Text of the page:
Since moving to New York City, I have found myself fascinated with how people live inside their apartments. Residential buildings line nearly every street, and the view inside a window offers a glimpse into the lifestyle of our neighbors. I often stroll with an upward gaze, curious as to what I may see. I love catching a peak into big beautiful windows that reveal towering ceilings, chandeliers, fine art, grand staircases or a library full of books. At the same time I find myself as curious about less glamorous spaces revealing disheveled old furniture, stacks of paper and clutter, or overgrown houseplants. I smile while watching a family sit down for dinner, a child play with toys, or seeing people sit around watching TV. In this dense city, we have an interesting opportunity to view into the private lives of those that live around us. Just as I enjoy peering in, I equally am charmed by my ability to watch others from inside. This often unintentional voyeurism fosters a connection that certainly plays a role into the fabric of living in this city.
Artist Matteo Pericoli just published “The City Out My Window: 63 Views on New York,” a book of drawings based on well-known New Yorkers descriptions on what they see from their windows. The article about this book in today’s New York Times, “Window Watchers in a City of Strangers” reminded me that I’m not alone in my practice of gazing up and in.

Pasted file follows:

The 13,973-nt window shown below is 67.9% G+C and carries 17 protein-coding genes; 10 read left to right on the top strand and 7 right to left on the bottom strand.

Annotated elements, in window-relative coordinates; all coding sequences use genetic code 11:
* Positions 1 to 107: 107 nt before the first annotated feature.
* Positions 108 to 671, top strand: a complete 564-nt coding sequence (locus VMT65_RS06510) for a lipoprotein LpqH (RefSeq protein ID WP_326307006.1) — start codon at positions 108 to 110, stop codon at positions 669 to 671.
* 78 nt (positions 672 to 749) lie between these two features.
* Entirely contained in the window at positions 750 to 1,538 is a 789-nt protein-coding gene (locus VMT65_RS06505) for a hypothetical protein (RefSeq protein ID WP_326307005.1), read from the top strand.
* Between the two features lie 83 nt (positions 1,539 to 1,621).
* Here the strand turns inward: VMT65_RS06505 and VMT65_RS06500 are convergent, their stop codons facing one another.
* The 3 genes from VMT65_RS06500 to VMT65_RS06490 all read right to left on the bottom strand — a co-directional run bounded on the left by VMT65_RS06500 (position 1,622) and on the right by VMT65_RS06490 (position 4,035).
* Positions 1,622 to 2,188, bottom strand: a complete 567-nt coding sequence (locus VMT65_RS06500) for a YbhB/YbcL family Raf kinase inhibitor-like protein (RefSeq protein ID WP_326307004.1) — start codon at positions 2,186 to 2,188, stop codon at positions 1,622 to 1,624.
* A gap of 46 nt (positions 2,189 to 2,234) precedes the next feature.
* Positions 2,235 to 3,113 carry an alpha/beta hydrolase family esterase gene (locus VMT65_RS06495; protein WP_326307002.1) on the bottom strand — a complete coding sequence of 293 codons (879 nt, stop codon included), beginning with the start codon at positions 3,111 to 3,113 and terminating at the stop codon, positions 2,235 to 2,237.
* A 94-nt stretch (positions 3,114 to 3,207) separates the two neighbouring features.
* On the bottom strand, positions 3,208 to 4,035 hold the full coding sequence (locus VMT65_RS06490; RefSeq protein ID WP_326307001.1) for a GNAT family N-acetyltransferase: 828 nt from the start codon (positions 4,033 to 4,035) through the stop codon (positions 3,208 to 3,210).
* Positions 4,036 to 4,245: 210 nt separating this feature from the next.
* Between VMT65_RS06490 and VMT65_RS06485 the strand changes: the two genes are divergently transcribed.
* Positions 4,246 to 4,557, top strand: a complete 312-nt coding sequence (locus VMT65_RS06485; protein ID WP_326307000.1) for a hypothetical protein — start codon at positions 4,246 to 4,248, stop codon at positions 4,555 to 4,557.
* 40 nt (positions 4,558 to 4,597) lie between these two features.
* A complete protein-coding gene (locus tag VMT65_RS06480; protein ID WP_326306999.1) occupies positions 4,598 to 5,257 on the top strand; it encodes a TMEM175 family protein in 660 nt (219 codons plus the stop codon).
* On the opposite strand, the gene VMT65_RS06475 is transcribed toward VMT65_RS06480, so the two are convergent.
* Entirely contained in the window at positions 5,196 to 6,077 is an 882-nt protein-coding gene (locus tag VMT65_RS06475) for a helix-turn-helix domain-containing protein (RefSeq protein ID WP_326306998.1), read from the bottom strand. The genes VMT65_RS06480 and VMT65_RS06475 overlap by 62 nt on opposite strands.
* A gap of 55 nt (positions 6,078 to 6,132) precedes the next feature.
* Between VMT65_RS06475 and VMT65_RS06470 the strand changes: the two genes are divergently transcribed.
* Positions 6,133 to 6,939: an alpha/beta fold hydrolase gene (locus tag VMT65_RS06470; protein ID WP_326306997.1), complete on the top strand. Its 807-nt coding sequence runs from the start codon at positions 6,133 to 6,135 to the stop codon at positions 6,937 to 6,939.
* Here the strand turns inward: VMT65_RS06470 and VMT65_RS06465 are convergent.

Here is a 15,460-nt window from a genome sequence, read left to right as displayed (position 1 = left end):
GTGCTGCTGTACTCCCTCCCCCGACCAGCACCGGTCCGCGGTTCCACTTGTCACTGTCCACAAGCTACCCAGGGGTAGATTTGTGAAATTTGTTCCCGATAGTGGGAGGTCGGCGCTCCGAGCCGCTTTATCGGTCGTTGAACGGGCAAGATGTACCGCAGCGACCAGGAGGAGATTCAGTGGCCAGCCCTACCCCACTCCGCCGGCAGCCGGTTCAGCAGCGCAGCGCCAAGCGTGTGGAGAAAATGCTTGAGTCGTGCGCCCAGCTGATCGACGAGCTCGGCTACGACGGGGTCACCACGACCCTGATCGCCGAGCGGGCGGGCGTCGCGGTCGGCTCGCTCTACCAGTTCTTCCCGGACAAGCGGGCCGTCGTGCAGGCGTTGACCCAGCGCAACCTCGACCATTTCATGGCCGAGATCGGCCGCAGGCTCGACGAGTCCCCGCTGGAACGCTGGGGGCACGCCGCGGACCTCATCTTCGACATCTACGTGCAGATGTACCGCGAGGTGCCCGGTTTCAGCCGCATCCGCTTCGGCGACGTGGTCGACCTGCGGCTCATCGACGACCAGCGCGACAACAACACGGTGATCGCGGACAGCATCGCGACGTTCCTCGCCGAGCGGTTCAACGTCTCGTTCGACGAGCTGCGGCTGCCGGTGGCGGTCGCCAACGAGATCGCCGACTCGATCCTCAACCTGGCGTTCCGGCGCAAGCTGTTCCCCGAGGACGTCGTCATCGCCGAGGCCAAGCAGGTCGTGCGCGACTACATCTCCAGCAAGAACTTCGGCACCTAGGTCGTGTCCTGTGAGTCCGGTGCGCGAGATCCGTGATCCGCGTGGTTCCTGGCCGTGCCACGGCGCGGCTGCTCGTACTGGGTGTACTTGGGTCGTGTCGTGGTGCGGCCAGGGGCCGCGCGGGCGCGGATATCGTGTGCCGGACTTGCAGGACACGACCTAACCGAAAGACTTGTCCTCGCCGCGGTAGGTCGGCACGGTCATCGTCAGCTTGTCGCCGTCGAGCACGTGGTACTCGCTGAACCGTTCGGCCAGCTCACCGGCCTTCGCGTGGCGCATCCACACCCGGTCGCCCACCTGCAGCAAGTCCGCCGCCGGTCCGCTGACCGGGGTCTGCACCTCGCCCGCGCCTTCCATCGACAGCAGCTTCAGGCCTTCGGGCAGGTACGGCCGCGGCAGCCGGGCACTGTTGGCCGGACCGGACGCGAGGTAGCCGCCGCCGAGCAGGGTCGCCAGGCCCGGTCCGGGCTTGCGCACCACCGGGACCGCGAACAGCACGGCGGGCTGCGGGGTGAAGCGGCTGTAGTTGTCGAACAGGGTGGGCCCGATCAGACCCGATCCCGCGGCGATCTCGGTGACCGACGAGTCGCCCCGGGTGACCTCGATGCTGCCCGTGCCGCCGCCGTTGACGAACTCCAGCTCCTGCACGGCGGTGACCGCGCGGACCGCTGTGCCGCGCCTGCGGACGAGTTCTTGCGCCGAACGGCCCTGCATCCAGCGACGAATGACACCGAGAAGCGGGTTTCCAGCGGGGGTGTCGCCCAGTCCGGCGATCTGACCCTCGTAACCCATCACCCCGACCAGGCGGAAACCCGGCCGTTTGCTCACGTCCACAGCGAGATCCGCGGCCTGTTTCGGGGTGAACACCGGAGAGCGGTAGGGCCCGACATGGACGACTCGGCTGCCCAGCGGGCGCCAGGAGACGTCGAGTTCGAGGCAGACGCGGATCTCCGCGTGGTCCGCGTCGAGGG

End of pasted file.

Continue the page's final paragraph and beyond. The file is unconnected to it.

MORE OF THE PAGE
left to right:
Mario Batali: “Out our window the view toward Washington Square is the entire history of mid-20th-century pop culture.”
David Byrne: “I think of my view as pretty typical for a New Yorker. We look out our windows at other windows. That, in a way, mirrors our lives here — we are constantly looking at each other, millions of us, on the streets and elsewhere.”
Philip Glass: “Water tanks, air-conditioning and exhaust pipes. The infrastructure of New York in plain view. I love it!”
(drawings and quotes via Personal Views of the City slide show)